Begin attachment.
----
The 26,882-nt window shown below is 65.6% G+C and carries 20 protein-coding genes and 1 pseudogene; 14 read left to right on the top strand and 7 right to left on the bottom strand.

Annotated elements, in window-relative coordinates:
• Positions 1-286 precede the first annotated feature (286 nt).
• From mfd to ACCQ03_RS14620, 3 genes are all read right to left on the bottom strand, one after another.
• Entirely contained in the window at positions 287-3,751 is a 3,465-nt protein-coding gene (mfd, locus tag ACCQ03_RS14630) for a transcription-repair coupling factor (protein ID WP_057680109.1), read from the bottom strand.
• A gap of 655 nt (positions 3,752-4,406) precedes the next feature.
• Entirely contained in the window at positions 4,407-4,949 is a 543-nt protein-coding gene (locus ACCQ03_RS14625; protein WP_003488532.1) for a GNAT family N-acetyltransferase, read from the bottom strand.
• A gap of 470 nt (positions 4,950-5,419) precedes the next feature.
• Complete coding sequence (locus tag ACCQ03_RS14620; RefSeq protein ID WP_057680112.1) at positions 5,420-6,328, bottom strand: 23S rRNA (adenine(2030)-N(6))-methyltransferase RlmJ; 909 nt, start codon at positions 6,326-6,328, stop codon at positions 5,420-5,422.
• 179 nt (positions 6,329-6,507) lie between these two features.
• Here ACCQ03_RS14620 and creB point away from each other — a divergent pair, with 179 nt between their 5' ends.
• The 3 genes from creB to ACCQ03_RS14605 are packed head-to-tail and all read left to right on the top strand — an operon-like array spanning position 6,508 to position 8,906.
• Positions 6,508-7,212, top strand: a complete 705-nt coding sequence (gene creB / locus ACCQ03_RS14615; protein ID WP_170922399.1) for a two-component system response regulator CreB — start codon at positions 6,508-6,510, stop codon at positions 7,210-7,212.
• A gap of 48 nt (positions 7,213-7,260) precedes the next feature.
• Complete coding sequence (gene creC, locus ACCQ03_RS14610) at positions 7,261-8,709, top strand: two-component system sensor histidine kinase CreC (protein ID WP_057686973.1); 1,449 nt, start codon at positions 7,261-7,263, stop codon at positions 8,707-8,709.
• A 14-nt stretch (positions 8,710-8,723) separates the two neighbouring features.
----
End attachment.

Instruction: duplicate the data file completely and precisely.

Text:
The 26,882-nt window shown below is 65.6% G+C and carries 20 protein-coding genes and 1 pseudogene; 14 read left to right on the top strand and 7 right to left on the bottom strand.

Annotated elements, in window-relative coordinates:
• Positions 1-286 precede the first annotated feature (286 nt).
• From mfd to ACCQ03_RS14620, 3 genes are all read right to left on the bottom strand, one after another.
• Entirely contained in the window at positions 287-3,751 is a 3,465-nt protein-coding gene (mfd, locus tag ACCQ03_RS14630) for a transcription-repair coupling factor (protein ID WP_057680109.1), read from the bottom strand.
• A gap of 655 nt (positions 3,752-4,406) precedes the next feature.
• Entirely contained in the window at positions 4,407-4,949 is a 543-nt protein-coding gene (locus ACCQ03_RS14625; protein WP_003488532.1) for a GNAT family N-acetyltransferase, read from the bottom strand.
• A gap of 470 nt (positions 4,950-5,419) precedes the next feature.
• Complete coding sequence (locus tag ACCQ03_RS14620; RefSeq protein ID WP_057680112.1) at positions 5,420-6,328, bottom strand: 23S rRNA (adenine(2030)-N(6))-methyltransferase RlmJ; 909 nt, start codon at positions 6,326-6,328, stop codon at positions 5,420-5,422.
• 179 nt (positions 6,329-6,507) lie between these two features.
• Here ACCQ03_RS14620 and creB point away from each other — a divergent pair, with 179 nt between their 5' ends.
• The 3 genes from creB to ACCQ03_RS14605 are packed head-to-tail and all read left to right on the top strand — an operon-like array spanning position 6,508 to position 8,906.
• Positions 6,508-7,212, top strand: a complete 705-nt coding sequence (gene creB / locus ACCQ03_RS14615; protein ID WP_170922399.1) for a two-component system response regulator CreB — start codon at positions 6,508-6,510, stop codon at positions 7,210-7,212.
• A gap of 48 nt (positions 7,213-7,260) precedes the next feature.
• Complete coding sequence (gene creC, locus ACCQ03_RS14610) at positions 7,261-8,709, top strand: two-component system sensor histidine kinase CreC (protein ID WP_057686973.1); 1,449 nt, start codon at positions 7,261-7,263, stop codon at positions 8,707-8,709.
• A 14-nt stretch (positions 8,710-8,723) separates the two neighbouring features.